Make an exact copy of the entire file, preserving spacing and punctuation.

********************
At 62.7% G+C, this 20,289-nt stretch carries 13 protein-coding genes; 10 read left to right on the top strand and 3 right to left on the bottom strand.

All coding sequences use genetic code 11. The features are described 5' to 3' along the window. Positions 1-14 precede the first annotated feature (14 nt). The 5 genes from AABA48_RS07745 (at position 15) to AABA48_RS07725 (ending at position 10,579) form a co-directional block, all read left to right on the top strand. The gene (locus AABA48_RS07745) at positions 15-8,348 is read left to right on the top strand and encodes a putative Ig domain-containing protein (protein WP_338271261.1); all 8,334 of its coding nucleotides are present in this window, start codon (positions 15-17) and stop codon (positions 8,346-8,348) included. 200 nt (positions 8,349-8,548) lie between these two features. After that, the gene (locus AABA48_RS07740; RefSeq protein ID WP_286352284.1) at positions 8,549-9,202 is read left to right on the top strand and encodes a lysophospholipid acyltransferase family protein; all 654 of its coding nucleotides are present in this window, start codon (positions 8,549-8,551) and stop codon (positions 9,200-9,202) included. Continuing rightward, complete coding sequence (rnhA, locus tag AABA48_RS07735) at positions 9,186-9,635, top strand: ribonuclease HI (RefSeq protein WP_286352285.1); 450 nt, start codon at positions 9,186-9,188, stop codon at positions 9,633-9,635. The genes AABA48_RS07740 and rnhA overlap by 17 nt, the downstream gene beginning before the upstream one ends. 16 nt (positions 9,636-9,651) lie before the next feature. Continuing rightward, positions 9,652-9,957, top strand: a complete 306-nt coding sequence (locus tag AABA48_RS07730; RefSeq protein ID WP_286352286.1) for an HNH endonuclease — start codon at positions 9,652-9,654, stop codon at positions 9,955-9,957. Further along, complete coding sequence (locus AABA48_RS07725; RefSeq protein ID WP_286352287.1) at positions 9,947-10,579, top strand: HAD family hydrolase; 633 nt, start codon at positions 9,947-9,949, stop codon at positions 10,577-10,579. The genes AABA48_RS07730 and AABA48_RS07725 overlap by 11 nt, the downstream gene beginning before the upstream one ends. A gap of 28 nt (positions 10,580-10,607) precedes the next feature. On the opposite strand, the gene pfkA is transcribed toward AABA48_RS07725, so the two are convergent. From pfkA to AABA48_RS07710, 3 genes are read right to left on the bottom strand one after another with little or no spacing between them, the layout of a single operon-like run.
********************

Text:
At 62.7% G+C, this 20,289-nt stretch carries 13 protein-coding genes; 10 read left to right on the top strand and 3 right to left on the bottom strand.

All coding sequences use genetic code 11. The features are described 5' to 3' along the window. Positions 1-14 precede the first annotated feature (14 nt). The 5 genes from AABA48_RS07745 (at position 15) to AABA48_RS07725 (ending at position 10,579) form a co-directional block, all read left to right on the top strand. The gene (locus AABA48_RS07745) at positions 15-8,348 is read left to right on the top strand and encodes a putative Ig domain-containing protein (protein WP_338271261.1); all 8,334 of its coding nucleotides are present in this window, start codon (positions 15-17) and stop codon (positions 8,346-8,348) included. 200 nt (positions 8,349-8,548) lie between these two features. After that, the gene (locus AABA48_RS07740; RefSeq protein ID WP_286352284.1) at positions 8,549-9,202 is read left to right on the top strand and encodes a lysophospholipid acyltransferase family protein; all 654 of its coding nucleotides are present in this window, start codon (positions 8,549-8,551) and stop codon (positions 9,200-9,202) included. Continuing rightward, complete coding sequence (rnhA, locus tag AABA48_RS07735) at positions 9,186-9,635, top strand: ribonuclease HI (RefSeq protein WP_286352285.1); 450 nt, start codon at positions 9,186-9,188, stop codon at positions 9,633-9,635. The genes AABA48_RS07740 and rnhA overlap by 17 nt, the downstream gene beginning before the upstream one ends. 16 nt (positions 9,636-9,651) lie before the next feature. Continuing rightward, positions 9,652-9,957, top strand: a complete 306-nt coding sequence (locus tag AABA48_RS07730; RefSeq protein ID WP_286352286.1) for an HNH endonuclease — start codon at positions 9,652-9,654, stop codon at positions 9,955-9,957. Further along, complete coding sequence (locus AABA48_RS07725; RefSeq protein ID WP_286352287.1) at positions 9,947-10,579, top strand: HAD family hydrolase; 633 nt, start codon at positions 9,947-9,949, stop codon at positions 10,577-10,579. The genes AABA48_RS07730 and AABA48_RS07725 overlap by 11 nt, the downstream gene beginning before the upstream one ends. A gap of 28 nt (positions 10,580-10,607) precedes the next feature. On the opposite strand, the gene pfkA is transcribed toward AABA48_RS07725, so the two are convergent. From pfkA to AABA48_RS07710, 3 genes are read right to left on the bottom strand one after another with little or no spacing between them, the layout of a single operon-like run.